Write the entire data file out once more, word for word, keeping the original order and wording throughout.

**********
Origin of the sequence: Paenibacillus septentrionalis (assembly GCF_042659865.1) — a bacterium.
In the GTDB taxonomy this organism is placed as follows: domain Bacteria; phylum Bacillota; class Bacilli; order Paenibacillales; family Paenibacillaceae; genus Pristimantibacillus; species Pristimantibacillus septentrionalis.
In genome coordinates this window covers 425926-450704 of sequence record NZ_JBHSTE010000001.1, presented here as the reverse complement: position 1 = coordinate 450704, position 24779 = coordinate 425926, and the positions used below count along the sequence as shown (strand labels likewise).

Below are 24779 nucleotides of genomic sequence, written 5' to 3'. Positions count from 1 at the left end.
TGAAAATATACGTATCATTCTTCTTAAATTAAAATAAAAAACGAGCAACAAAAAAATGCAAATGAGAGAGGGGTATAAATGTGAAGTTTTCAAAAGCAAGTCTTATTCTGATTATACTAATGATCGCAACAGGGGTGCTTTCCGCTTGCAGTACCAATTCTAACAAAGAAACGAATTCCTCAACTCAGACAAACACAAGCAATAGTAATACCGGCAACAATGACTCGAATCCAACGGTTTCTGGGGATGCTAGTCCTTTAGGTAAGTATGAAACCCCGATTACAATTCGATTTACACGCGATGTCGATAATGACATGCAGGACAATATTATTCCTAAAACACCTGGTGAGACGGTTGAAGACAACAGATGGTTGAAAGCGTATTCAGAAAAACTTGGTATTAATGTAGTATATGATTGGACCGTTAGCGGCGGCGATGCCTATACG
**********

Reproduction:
Origin of the sequence: Paenibacillus septentrionalis (assembly GCF_042659865.1) — a bacterium.
In the GTDB taxonomy this organism is placed as follows: domain Bacteria; phylum Bacillota; class Bacilli; order Paenibacillales; family Paenibacillaceae; genus Pristimantibacillus; species Pristimantibacillus septentrionalis.
In genome coordinates this window covers 425926-450704 of sequence record NZ_JBHSTE010000001.1, presented here as the reverse complement: position 1 = coordinate 450704, position 24779 = coordinate 425926, and the positions used below count along the sequence as shown (strand labels likewise).

Below are 24779 nucleotides of genomic sequence, written 5' to 3'. Positions count from 1 at the left end.
TGAAAATATACGTATCATTCTTCTTAAATTAAAATAAAAAACGAGCAACAAAAAAATGCAAATGAGAGAGGGGTATAAATGTGAAGTTTTCAAAAGCAAGTCTTATTCTGATTATACTAATGATCGCAACAGGGGTGCTTTCCGCTTGCAGTACCAATTCTAACAAAGAAACGAATTCCTCAACTCAGACAAACACAAGCAATAGTAATACCGGCAACAATGACTCGAATCCAACGGTTTCTGGGGATGCTAGTCCTTTAGGTAAGTATGAAACCCCGATTACAATTCGATTTACACGCGATGTCGATAATGACATGCAGGACAATATTATTCCTAAAACACCTGGTGAGACGGTTGAAGACAACAGATGGTTGAAAGCGTATTCAGAAAAACTTGGTATTAATGTAGTATATGATTGGACCGTTAGCGGCGGCGATGCCTATACG